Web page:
The Fight for D.C. Budget Autonomy Continues

Last Friday, the longstanding fight for D.C. budget autonomy took another step forward. Here’s where that fight stands now.

As you remember, in May, Mayor Muriel Bowser announced that she would join the D.C. Council in defending the budget autonomy referendum passed overwhelmingly by District residents in 2013. She therefore asked the U.S. Court of Appeals for the D.C. Circuit to throw out the federal District Judge’s decision overturning the referendum–on the ground that the federal court should never have heard the case in the first place. The Court agreed with the Mayor, and sent the case back to the D.C. Superior Court for further proceedings.

The Superior Court is now reviewing papers filed by the Council and the Mayor, who support the referendum, and the CFO, who so far has declined to enforce the referendum on the advice of the D.C. Attorney General.

Numerous Respected Lawyers Have Backed the Referendum

Last Friday, DC Appleseed filed a brief in support of the Mayor and Council. We were joined on our brief by the DC Fiscal Policy Institute, DC Vote, and the League of Women Voters of the District of Columbia. Arent Fox LLP represented us on that brief.

The firm also represented Dr. Alice Rivlin, Congressman Tom Davis, and Mayor Anthony Williams, who filed a brief explaining the strong policy reasons in favor of budget autonomy.

In addition, DC Appleseed boardmember Lorie Masters of Perkins Coie LLP filed a brief on behalf of eight distinguished D.C. attorneys explaining why the Court should uphold the budget autonomy amendment.

Other amici filed five additional briefs, including former D.C. Attorney General Peter Nickles, legal scholars in the areas of local government, appropriations, and legislation, and members of Congress who wrote the Home Rule Act.

The Referendum is Good for D.C. and Has a Reasonable Legal Basis

Although these eight amicus briefs support budget autonomy for a variety of reasons, they make two things powerfully clear: it is unquestionable that the budget autonomy referendum is good for the District of Columbia, and it is undeniable that the referendum has a reasonable legal basis.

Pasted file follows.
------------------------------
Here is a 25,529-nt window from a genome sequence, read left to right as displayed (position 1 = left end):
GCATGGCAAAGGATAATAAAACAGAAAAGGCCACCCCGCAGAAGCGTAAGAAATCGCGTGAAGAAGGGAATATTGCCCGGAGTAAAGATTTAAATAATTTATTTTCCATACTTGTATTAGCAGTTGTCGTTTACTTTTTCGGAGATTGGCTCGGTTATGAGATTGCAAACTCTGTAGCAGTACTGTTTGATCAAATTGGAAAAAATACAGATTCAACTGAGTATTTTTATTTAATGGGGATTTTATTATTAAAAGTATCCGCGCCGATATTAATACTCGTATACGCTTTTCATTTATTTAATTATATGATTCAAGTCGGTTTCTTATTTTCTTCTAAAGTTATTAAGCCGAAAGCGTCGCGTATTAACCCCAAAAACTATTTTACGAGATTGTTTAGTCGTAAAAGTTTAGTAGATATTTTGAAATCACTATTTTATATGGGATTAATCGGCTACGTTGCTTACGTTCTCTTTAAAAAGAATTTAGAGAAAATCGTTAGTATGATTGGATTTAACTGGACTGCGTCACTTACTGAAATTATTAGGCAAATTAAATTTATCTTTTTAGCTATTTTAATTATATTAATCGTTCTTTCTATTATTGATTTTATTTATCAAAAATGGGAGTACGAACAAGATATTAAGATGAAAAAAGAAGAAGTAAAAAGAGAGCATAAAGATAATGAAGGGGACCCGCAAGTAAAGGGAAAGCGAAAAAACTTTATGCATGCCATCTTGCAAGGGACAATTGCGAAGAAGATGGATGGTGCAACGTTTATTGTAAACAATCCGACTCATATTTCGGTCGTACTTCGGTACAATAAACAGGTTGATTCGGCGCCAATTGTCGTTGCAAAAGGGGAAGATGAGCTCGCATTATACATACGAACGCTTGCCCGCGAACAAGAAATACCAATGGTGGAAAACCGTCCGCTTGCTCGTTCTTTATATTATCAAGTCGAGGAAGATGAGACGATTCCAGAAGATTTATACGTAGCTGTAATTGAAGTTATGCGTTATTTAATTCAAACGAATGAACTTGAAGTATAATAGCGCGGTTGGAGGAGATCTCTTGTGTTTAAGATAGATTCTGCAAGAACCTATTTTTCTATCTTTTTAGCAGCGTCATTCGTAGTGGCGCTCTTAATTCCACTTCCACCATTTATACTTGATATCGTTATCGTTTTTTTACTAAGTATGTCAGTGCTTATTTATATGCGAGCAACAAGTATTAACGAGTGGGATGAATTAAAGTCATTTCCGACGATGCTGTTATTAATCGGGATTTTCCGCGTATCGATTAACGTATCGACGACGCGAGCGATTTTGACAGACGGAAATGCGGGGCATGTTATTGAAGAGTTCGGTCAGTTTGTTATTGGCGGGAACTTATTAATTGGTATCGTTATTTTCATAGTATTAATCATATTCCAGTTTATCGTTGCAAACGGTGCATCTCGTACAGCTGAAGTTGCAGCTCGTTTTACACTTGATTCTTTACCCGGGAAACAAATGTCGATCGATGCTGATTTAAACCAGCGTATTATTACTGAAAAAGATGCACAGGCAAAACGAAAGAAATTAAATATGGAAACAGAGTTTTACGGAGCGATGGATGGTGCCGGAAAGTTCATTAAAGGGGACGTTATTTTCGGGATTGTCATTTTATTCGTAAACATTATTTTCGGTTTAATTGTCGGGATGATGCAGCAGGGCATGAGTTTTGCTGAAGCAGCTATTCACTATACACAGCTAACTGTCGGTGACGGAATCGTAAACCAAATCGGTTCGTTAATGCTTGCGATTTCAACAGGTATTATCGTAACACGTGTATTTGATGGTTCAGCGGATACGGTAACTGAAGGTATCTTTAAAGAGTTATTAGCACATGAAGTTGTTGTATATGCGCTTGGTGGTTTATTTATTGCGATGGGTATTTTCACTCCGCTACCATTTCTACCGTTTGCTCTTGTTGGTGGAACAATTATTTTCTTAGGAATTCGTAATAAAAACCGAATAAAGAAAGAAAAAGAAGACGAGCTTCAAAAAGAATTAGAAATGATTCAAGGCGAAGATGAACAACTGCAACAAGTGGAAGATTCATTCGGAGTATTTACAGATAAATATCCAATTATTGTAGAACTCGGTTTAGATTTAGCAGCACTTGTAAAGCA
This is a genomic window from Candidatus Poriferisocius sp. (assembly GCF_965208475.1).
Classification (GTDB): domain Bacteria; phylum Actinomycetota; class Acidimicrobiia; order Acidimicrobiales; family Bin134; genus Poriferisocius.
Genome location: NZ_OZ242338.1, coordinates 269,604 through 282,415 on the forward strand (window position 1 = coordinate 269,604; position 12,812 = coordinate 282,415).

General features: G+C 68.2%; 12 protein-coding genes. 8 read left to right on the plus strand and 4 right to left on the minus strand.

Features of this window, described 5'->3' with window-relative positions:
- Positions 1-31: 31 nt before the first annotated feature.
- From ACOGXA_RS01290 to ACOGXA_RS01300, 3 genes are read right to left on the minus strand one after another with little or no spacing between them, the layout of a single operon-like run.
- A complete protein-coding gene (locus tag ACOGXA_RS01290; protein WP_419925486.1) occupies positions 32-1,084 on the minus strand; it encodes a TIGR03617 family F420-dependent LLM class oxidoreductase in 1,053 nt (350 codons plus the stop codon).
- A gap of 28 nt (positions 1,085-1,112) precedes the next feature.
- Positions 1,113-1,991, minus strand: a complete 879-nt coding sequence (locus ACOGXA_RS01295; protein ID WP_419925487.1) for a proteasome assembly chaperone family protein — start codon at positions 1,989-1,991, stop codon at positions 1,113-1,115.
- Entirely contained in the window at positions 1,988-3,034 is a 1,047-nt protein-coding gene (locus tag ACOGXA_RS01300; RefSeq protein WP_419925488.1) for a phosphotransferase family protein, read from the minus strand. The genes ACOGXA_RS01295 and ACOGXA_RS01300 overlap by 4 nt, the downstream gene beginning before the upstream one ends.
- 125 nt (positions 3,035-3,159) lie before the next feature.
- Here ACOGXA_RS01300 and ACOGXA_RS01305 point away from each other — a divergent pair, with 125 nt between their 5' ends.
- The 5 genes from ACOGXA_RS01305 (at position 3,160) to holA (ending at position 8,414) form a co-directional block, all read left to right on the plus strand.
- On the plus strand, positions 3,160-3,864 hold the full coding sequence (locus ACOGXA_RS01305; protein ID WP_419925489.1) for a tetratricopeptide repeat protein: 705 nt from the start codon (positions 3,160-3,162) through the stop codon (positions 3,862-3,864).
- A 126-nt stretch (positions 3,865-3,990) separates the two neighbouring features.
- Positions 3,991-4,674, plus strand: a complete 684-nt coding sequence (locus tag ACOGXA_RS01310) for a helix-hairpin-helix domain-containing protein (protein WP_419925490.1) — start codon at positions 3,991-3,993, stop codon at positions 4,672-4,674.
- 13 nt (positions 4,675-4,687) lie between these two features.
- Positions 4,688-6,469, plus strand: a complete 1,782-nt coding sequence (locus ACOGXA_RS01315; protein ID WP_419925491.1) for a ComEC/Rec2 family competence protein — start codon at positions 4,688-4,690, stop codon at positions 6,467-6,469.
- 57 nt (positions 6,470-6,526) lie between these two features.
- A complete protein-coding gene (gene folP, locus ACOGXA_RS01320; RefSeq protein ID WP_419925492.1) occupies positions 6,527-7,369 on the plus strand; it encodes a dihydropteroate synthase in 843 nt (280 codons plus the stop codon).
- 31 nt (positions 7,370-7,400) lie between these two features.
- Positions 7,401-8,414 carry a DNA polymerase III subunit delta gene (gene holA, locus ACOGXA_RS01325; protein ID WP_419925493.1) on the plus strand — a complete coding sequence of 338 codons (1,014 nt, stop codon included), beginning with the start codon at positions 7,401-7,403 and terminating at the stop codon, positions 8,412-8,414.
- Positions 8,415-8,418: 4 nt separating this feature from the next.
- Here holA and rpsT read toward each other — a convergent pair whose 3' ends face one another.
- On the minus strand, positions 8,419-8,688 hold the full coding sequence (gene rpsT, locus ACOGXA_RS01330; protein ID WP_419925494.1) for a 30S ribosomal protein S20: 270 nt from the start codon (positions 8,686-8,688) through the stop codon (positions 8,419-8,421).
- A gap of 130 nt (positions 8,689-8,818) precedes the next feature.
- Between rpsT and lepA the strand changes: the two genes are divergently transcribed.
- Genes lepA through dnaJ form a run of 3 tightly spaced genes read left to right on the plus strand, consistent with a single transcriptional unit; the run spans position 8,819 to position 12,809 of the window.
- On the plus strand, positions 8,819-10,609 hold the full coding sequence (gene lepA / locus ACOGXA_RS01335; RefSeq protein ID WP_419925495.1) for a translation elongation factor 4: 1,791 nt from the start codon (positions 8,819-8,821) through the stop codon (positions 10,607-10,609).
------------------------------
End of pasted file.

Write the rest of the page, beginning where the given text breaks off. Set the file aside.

As those briefs explain, the referendum accomplished something the District has long sought but has long been denied: it gave the District the right to spend its own local revenue as its locally elected officials determine, without an affirmative act of Congress–just like every other state and city in the country. And the referendum became law through the democratic process–it was passed by the Council, approved for the ballot by the Board of Elections, endorsed by 83% of District voters in the referendum, and effectively ratified by Congress itself through the procedure Congress established in the Home Rule Act.

Against this backdrop, it’s difficult to understand why the referendum has been held up in the courts for more than a year–not by opponents of budget autonomy, but by some of the District’s own officials. In our view, this should never have happened, and can still be set right.

Now is the Time for All D.C. Leaders to Support the Referendum

District officials should support policies that advance the interests of District residents, particularly when those policies were adopted by the voters themselves through a referendum. Of course, those policies must have a reasonable legal basis. But it can’t be denied that the referendum has at least a reasonable legal basis, since it has been endorsed by numerous respected lawyers, including the general counsel to the Mayor, the general counsel to the Council, and numerous respected D.C. attorneys.

For these reasons, we hope it may yet be possible for the District’s newly elected Attorney General to join forces with the Mayor and the Council in support of the budget autonomy amendment. Just as Mayor Bowser and her new general counsel disagreed with the former Mayor and his Attorney General on this issue, we think the city’s new Attorney General can now do the same. In fact, there’s an additional reason he should do so–unlike his appointed predecessor, he was elected by the people to defend their interest.

As longtime supporters of the budget autonomy referendum, DC Appleseed would be the first to admit that reasonable arguments can be made against the referendum. In fact, the District’s congressional opponents have done just that.

But at the same time, we firmly believe that reasonable arguments can be made in favor of the referendum. That’s the side we are on. And it’s the side we think our Attorney General and CFO should be on too.

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